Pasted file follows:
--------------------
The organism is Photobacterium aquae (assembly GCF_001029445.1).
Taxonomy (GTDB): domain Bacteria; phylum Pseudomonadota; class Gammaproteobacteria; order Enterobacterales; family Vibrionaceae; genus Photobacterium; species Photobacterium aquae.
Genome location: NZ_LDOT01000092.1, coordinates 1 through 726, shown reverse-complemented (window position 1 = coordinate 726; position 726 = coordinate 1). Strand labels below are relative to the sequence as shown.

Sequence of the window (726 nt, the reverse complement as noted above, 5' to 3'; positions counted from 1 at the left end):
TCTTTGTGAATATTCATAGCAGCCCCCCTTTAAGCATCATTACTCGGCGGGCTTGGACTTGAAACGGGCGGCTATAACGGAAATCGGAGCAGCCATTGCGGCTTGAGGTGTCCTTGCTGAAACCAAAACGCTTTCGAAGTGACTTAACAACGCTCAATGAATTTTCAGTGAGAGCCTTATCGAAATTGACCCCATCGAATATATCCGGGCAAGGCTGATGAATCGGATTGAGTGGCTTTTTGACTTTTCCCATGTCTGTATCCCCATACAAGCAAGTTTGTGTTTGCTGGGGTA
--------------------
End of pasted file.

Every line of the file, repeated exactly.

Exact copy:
The organism is Photobacterium aquae (assembly GCF_001029445.1).
Taxonomy (GTDB): domain Bacteria; phylum Pseudomonadota; class Gammaproteobacteria; order Enterobacterales; family Vibrionaceae; genus Photobacterium; species Photobacterium aquae.
Genome location: NZ_LDOT01000092.1, coordinates 1 through 726, shown reverse-complemented (window position 1 = coordinate 726; position 726 = coordinate 1). Strand labels below are relative to the sequence as shown.

Sequence of the window (726 nt, the reverse complement as noted above, 5' to 3'; positions counted from 1 at the left end):
TCTTTGTGAATATTCATAGCAGCCCCCCTTTAAGCATCATTACTCGGCGGGCTTGGACTTGAAACGGGCGGCTATAACGGAAATCGGAGCAGCCATTGCGGCTTGAGGTGTCCTTGCTGAAACCAAAACGCTTTCGAAGTGACTTAACAACGCTCAATGAATTTTCAGTGAGAGCCTTATCGAAATTGACCCCATCGAATATATCCGGGCAAGGCTGATGAATCGGATTGAGTGGCTTTTTGACTTTTCCCATGTCTGTATCCCCATACAAGCAAGTTTGTGTTTGCTGGGGTA